WILLIAMSBURG — What do a former Corbin mayor, Corbin School superintendent, local realtor, Willie Mays and President Harry Truman all have in common? They were all paper boys.

The nostalgic childhood starter job that is dying out across America was once the beginning of future business leaders.

And if only for an afternoon, one local organization is recreating the iconic paper boy delivery experience while allowing children the opportunity to get active on their bicycles and learn safety procedures.

Whitley County Spokespeople Bicycle Club is hosting Night of the Living Tread Paper Boy Bicycle Competition at Kentucky Splash Water Park on Saturday. The event will run from 3-5 p.m. and medals will be awarded to the winners.

Kathy Lay with the organization said the object of this event is to have two participants riding similar sized bicycles at the same time on a two-lane course. The two participants will compete against each other earning points for gathering papers in baskets and as well as for finishing the course first.

Each participant will carry the papers in a bag while riding a bike just as paper boys used to do. There will be six baskets set up in each participant's lane.

The winner is determined by a combination of papers in baskets and points for crossing finish line.

The event is designed for children ranging in ages from 3 to 14.

Newspapers have been donated from the Times-Tribune and the News Journal.

“A lot of kids probably don’t even know what a paper boy is or what he did,” said Lay who came up with the idea to teach children about the paper boy while providing them an opportunity to be active on their bikes. “We’re kind of reviving that theme.”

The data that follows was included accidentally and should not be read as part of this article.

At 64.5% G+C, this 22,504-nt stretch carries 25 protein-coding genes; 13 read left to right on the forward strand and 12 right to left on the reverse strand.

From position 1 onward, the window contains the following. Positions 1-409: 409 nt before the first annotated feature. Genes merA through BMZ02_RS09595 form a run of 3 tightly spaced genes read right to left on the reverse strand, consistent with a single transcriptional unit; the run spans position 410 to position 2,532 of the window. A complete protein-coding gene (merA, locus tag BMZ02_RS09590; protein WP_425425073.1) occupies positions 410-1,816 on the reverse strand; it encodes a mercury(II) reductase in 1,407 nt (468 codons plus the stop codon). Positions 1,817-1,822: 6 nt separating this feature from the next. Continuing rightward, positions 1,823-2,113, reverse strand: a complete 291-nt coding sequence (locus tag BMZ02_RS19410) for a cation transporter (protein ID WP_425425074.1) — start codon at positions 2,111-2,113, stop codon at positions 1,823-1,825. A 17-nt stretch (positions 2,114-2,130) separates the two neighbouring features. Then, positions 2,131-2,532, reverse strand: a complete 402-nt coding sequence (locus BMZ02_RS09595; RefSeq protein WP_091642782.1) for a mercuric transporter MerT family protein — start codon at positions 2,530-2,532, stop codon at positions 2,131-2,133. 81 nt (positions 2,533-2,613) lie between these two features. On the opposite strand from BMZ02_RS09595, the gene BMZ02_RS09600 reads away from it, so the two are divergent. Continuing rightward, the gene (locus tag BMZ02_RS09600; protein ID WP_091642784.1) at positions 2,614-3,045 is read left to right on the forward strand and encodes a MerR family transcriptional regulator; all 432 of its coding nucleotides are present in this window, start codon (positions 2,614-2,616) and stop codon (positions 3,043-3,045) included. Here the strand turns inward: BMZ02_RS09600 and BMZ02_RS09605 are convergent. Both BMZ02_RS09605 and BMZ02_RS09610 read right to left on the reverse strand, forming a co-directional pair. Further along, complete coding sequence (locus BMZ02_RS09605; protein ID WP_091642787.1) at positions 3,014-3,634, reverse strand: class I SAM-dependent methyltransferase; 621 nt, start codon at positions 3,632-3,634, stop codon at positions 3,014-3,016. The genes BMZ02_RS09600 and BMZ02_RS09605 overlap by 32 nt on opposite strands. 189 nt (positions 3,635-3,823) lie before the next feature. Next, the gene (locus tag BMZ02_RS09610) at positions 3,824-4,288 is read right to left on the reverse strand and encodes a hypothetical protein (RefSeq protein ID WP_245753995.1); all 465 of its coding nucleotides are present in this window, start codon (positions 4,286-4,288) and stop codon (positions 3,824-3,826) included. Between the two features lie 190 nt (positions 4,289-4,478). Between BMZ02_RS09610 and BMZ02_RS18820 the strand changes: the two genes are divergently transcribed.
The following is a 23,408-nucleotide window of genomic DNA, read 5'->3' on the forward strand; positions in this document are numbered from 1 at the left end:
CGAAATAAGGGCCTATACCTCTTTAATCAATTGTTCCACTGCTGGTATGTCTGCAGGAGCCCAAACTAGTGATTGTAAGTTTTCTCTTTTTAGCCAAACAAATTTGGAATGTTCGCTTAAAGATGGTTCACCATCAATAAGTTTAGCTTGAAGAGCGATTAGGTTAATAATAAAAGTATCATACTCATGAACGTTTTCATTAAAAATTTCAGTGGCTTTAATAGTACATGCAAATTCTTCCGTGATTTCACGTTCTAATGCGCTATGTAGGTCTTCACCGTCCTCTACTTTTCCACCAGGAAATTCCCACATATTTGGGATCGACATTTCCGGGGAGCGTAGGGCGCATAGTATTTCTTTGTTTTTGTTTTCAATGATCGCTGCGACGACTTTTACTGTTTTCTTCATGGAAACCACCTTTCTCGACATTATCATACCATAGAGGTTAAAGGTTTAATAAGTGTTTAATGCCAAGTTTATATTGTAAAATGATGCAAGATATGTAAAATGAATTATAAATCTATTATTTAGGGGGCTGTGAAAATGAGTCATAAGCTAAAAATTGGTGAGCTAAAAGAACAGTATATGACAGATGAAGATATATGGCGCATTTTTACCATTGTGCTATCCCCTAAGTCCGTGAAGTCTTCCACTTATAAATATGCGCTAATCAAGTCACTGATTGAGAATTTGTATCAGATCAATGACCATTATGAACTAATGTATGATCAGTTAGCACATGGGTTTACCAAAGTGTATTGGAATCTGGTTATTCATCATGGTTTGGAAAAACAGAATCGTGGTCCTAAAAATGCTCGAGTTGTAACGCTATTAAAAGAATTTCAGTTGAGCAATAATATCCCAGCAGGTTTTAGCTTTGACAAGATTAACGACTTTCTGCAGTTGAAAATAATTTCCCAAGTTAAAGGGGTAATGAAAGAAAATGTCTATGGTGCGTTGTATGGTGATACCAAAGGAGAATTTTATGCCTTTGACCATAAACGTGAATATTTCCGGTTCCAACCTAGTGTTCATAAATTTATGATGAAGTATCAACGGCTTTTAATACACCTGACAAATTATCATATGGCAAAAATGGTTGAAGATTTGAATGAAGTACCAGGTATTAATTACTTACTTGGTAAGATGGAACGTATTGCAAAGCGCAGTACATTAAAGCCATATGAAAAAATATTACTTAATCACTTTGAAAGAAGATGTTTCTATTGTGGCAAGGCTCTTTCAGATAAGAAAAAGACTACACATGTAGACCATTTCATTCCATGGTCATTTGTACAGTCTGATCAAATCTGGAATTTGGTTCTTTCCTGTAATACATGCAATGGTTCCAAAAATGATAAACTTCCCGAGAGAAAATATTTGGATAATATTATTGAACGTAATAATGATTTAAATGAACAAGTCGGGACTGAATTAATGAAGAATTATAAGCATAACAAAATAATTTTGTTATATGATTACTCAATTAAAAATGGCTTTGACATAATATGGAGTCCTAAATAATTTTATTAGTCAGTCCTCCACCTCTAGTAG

Paper boys have been called an American symbol and the job was a way many young men first learned to earn a living. Paper routes, whether by foot or bicycle helped young men and even some women, develop maturity that led to self-confidence. The job helped youth learn customer service and responsibility.

Former mayors and school superintendents in the Tri-County were once paper boys. President Truman, actors John Wayne and Bob Hope, and baseball star Willie Mays all had paper routes when they were young. So did TV journalist Tom Brokaw, cartoon great Walt Disney and investment whiz Warren Buffett, according to NBC.

Local realtor Chris McHargue had not one but two routes as a paper boy. He started at age 11 and finished at 15. He enjoyed the routes and said they no doubt instilled a work ethic in him that he carries with him to work today.

“I wished they still had this job for my boys,” said McHargue. “They would definitely be running their routes.”

These routes taught McHargue a lot about people and to his surprise a lot about financing.

“I would get home from school and my papers would be on the porch,” he said. “I immediately start getting them ready from the ones I rolled to the folded ones that folks asked for to be delivered that couldn’t bend over to pick up.”

McHargue said he started out delivering on his bicycle and saved up money to buy a dirt bike.

“I had over 100 customers and I had it down to an art of finishing within one hour and 30 minutes normally,” he said. “I would save the old folks home for last stop so I could stop and talk with the older folks since they didn’t get much company. I always enjoyed my job and took pride in it.”

McHargue only left his job as paper boy when one of his customers he delivered to offered him a job. He said the paper route was easy but collecting money at the end of the month taught him a lot about people and life.

“I never missed — rain, snow or sick didn’t keep me from delivering because people still wanted their paper,” added McHargue. “I believe that it helped me be who I am in life and probably the reason I hardly take off work now.”

The Paper Boy Bicycle Competition is in conjunction with the Kentucky Splash Water Park trunk or treat event that begins at 4 p.m.

While there will be lots of candy given out throughout the evening, the Spokespeople will be handing out apples to keep things healthy.

Lay said the event is something fun to help children maneuver their bicycles a little bit better.

“They will have to wear a helmet because we do teach safety, that’s most important,” added Lay.

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